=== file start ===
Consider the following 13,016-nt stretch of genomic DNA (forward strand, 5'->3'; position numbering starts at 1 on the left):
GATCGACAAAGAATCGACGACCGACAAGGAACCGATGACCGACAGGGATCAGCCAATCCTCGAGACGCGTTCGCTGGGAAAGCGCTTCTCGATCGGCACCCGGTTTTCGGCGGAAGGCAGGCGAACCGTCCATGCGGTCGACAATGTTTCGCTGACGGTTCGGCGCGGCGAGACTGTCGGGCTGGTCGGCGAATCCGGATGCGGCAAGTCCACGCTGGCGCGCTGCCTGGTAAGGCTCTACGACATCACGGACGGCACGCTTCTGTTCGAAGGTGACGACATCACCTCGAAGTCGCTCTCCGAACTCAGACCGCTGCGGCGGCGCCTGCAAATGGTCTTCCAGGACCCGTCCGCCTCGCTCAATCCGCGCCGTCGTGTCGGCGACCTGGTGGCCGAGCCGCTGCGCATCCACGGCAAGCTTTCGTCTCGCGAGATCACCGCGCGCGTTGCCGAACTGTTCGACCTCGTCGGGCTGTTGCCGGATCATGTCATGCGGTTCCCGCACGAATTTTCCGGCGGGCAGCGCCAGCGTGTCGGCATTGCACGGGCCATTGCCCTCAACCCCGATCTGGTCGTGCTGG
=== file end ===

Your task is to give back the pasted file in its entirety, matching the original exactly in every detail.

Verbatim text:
Consider the following 13,016-nt stretch of genomic DNA (forward strand, 5'->3'; position numbering starts at 1 on the left):
GATCGACAAAGAATCGACGACCGACAAGGAACCGATGACCGACAGGGATCAGCCAATCCTCGAGACGCGTTCGCTGGGAAAGCGCTTCTCGATCGGCACCCGGTTTTCGGCGGAAGGCAGGCGAACCGTCCATGCGGTCGACAATGTTTCGCTGACGGTTCGGCGCGGCGAGACTGTCGGGCTGGTCGGCGAATCCGGATGCGGCAAGTCCACGCTGGCGCGCTGCCTGGTAAGGCTCTACGACATCACGGACGGCACGCTTCTGTTCGAAGGTGACGACATCACCTCGAAGTCGCTCTCCGAACTCAGACCGCTGCGGCGGCGCCTGCAAATGGTCTTCCAGGACCCGTCCGCCTCGCTCAATCCGCGCCGTCGTGTCGGCGACCTGGTGGCCGAGCCGCTGCGCATCCACGGCAAGCTTTCGTCTCGCGAGATCACCGCGCGCGTTGCCGAACTGTTCGACCTCGTCGGGCTGTTGCCGGATCATGTCATGCGGTTCCCGCACGAATTTTCCGGCGGGCAGCGCCAGCGTGTCGGCATTGCACGGGCCATTGCCCTCAACCCCGATCTGGTCGTGCTGG